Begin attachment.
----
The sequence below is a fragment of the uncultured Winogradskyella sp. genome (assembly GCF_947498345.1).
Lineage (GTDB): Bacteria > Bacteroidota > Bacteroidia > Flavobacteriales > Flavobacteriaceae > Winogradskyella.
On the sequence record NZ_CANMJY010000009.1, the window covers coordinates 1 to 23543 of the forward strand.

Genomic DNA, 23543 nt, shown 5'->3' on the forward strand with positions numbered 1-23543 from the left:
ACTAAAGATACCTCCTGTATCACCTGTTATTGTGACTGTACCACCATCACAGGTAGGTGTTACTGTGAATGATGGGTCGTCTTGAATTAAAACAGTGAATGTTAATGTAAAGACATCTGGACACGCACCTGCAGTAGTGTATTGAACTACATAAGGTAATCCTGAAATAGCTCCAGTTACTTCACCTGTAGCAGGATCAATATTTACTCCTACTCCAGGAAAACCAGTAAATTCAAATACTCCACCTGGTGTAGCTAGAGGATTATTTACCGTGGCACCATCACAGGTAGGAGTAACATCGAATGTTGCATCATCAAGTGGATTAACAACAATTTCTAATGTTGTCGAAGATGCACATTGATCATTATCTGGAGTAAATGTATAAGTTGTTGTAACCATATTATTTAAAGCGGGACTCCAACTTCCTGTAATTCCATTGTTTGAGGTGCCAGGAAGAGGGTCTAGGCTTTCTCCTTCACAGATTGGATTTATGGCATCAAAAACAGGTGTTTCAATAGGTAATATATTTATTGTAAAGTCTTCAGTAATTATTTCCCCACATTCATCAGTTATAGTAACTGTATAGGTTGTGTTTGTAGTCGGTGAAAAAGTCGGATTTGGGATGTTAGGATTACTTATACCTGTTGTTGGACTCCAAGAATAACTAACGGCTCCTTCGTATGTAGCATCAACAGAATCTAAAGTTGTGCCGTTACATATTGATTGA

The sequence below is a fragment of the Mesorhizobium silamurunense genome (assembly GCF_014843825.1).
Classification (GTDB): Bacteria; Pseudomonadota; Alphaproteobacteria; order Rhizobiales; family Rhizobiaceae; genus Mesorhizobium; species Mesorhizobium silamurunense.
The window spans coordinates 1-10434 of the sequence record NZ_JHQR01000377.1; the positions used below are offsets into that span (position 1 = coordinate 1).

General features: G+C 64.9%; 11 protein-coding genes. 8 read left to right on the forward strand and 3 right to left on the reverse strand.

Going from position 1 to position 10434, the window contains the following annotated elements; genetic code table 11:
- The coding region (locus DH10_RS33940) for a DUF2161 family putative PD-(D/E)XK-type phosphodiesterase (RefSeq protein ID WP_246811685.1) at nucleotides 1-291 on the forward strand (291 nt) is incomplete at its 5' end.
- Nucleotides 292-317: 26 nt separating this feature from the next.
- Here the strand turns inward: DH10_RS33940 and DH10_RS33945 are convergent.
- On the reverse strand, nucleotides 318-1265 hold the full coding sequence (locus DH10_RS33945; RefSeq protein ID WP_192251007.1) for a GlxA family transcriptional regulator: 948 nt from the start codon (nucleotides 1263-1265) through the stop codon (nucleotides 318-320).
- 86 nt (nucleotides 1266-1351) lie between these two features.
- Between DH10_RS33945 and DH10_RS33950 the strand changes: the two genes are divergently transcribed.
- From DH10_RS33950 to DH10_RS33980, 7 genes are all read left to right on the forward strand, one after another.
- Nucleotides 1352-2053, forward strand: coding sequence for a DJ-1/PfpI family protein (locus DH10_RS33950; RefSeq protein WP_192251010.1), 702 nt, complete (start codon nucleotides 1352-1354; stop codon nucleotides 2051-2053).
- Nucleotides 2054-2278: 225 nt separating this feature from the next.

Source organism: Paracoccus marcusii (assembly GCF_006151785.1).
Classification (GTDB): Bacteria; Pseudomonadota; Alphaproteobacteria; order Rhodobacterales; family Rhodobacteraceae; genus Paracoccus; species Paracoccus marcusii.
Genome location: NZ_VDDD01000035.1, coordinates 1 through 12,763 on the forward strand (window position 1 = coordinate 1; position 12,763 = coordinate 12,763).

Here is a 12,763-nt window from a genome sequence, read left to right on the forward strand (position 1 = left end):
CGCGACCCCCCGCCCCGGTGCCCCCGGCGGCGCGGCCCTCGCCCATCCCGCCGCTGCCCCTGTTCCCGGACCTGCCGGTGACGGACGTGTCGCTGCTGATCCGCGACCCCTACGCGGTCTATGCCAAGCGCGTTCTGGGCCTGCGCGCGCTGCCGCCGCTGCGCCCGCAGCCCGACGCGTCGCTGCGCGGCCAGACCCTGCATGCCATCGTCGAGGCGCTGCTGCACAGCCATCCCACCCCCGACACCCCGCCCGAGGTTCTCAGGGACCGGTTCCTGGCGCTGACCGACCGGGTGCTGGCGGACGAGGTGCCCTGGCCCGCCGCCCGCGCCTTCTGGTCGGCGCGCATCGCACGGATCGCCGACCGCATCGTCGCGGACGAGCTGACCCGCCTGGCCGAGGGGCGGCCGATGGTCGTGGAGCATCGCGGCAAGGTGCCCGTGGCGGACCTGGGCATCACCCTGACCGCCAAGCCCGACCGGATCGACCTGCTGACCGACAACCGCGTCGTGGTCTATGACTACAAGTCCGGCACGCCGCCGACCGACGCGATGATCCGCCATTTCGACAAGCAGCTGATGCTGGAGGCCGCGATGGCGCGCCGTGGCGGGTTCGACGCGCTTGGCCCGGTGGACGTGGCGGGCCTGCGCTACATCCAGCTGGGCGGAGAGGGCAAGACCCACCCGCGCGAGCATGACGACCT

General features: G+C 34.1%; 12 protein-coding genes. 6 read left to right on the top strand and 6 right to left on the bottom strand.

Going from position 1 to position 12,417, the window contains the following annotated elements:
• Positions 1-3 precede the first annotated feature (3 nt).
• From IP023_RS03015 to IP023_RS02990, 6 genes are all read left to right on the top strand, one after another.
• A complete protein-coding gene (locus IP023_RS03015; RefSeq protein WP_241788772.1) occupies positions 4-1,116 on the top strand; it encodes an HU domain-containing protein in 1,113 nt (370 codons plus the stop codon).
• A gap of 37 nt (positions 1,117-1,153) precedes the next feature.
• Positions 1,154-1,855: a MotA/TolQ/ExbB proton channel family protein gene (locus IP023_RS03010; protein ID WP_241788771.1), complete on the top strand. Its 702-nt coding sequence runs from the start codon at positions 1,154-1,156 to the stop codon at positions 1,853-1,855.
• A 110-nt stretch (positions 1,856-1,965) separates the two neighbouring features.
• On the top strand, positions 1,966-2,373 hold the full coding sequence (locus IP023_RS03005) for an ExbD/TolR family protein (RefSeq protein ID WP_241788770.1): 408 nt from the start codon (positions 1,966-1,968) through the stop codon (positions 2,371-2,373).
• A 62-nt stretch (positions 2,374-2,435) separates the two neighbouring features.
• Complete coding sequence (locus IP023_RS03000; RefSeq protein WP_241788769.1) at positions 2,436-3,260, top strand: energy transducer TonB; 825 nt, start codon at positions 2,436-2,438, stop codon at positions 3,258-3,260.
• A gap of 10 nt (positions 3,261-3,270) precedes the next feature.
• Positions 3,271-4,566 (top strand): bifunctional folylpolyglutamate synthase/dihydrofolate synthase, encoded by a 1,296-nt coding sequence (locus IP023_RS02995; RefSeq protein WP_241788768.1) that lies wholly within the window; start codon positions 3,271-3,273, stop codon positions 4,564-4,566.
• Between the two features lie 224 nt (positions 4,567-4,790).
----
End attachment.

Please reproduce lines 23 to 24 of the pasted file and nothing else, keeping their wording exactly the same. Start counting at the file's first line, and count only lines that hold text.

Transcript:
Here is a 12,763-nt window from a genome sequence, read left to right on the forward strand (position 1 = left end):
CGCGACCCCCCGCCCCGGTGCCCCCGGCGGCGCGGCCCTCGCCCATCCCGCCGCTGCCCCTGTTCCCGGACCTGCCGGTGACGGACGTGTCGCTGCTGATCCGCGACCCCTACGCGGTCTATGCCAAGCGCGTTCTGGGCCTGCGCGCGCTGCCGCCGCTGCGCCCGCAGCCCGACGCGTCGCTGCGCGGCCAGACCCTGCATGCCATCGTCGAGGCGCTGCTGCACAGCCATCCCACCCCCGACACCCCGCCCGAGGTTCTCAGGGACCGGTTCCTGGCGCTGACCGACCGGGTGCTGGCGGACGAGGTGCCCTGGCCCGCCGCCCGCGCCTTCTGGTCGGCGCGCATCGCACGGATCGCCGACCGCATCGTCGCGGACGAGCTGACCCGCCTGGCCGAGGGGCGGCCGATGGTCGTGGAGCATCGCGGCAAGGTGCCCGTGGCGGACCTGGGCATCACCCTGACCGCCAAGCCCGACCGGATCGACCTGCTGACCGACAACCGCGTCGTGGTCTATGACTACAAGTCCGGCACGCCGCCGACCGACGCGATGATCCGCCATTTCGACAAGCAGCTGATGCTGGAGGCCGCGATGGCGCGCCGTGGCGGGTTCGACGCGCTTGGCCCGGTGGACGTGGCGGGCCTGCGCTACATCCAGCTGGGCGGAGAGGGCAAGACCCACCCGCGCGAGCATGACGACCT